Progress on the English version of Business Campaigning is slower than planned. One reason is that I have to do more work for clients than I expected while being in Australia, far away from home. The other reason says more about the whole concept. It’s the importance of definitions. Today I had my second meeting with Cate Newman-Marshall and like last time, we spent all of our time with definitions. But without them, without defining important expressions in a way that they will be understood correctly by the readers of the book, the whole book would make no sense. Especially, as this is one of the major problems of the whole communications industry: too many expressions that are not clearly defined. Of all things the communication industry… Just think of words like marketing, communication, PR and advertising – where exactly are the boundaries between them?
So, it is a natural part of a book on a concept like business campaigning®, that a lot of time is spent on definitions, which then form the ground on which to build a stable concept that will not be blown away so easily. A few examples:
Changerator: (this word is our own creation) Anything that can be used to change a mindset, behaviour or outcomes and thus help you to achieve your goal(s). Changerators can be found within your profession, sector, or experience and also from external, different or unconventional sources. Examples for changerators are: flyers, billboards, marketing, psychotherapy, organisational development, product development, PR, internal communication, online campaigning, networking, interventions, legal action etc. It can be one sentence spoken at the right time to the right person.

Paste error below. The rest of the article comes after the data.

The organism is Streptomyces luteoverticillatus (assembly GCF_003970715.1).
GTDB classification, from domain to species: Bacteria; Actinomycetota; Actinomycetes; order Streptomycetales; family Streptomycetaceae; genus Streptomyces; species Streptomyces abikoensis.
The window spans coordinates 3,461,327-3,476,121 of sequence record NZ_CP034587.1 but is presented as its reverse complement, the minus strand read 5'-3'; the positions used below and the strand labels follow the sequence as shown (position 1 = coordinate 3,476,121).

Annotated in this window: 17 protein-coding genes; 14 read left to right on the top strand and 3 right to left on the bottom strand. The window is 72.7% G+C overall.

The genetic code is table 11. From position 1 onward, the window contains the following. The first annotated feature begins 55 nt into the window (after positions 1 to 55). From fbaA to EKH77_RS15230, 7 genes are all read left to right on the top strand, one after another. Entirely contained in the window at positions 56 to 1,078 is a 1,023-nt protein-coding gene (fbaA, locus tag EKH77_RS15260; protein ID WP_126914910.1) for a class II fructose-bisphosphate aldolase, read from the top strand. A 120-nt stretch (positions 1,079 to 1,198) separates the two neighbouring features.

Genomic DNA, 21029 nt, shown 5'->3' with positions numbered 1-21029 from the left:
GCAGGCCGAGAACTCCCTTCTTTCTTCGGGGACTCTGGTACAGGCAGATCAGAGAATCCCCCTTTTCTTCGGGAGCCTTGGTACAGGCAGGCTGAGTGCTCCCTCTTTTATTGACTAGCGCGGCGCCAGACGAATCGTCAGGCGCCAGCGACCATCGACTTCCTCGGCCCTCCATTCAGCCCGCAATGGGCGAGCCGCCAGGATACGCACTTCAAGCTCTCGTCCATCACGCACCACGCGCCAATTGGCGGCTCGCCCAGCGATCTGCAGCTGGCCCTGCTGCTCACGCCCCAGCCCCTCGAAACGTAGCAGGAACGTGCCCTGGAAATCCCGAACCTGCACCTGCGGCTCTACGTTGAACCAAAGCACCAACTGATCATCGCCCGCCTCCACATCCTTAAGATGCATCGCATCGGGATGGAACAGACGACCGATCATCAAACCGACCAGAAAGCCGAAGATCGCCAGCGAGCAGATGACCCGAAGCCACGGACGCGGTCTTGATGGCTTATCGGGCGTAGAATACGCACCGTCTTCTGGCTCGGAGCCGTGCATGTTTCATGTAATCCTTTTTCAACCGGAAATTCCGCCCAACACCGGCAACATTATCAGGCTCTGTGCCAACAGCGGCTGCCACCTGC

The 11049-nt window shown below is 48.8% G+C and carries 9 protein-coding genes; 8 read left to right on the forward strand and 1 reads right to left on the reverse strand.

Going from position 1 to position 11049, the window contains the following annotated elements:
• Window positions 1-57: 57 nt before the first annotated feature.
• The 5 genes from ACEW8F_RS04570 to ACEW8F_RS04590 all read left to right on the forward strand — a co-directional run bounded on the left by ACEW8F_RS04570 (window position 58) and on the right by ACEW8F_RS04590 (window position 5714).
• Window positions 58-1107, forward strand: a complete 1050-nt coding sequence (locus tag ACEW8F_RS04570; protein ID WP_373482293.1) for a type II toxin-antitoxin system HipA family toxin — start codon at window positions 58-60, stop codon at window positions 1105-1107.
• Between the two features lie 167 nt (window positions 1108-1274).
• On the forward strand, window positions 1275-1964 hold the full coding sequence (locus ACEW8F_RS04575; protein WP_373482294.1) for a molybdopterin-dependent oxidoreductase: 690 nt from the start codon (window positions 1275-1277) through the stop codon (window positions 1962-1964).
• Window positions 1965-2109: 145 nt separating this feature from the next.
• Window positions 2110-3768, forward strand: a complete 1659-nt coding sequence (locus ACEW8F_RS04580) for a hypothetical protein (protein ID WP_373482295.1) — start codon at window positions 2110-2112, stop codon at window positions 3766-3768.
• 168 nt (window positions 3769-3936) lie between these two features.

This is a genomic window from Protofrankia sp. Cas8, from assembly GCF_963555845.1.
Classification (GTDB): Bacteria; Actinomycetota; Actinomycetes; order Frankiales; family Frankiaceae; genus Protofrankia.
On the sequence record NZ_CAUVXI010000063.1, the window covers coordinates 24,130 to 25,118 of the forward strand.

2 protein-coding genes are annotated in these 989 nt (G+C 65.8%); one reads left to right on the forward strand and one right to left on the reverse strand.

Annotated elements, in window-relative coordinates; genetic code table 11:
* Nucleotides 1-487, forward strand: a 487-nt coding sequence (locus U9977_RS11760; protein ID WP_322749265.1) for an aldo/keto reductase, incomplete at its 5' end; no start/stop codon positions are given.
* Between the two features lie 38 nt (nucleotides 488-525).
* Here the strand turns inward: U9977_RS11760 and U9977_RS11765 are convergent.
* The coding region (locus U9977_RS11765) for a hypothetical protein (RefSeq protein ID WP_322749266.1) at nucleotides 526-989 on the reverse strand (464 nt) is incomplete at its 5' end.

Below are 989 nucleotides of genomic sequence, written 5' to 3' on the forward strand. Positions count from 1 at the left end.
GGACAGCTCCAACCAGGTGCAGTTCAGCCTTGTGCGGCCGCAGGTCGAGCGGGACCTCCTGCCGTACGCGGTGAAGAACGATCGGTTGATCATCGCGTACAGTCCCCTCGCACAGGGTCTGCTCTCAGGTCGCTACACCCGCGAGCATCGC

Communication: The result of conscious or unconscious exchange of information between at least two people, parties or entities, involving various levels of interaction. The highest form of communication is reached when it creates a connection between these people, parties or entities.
Competitor: Anything or anyone that interferes negatively with the process of achieving your goals.
Complementor: Anything or anyone that interferes positively with the process of achieving your goals. Through their success they naturally complement your success. And/or through their operations they create greater demand for what you do.
Guidelines: Rules and/or principles that are used to guide or direct your decision making, behaviour and/or activities.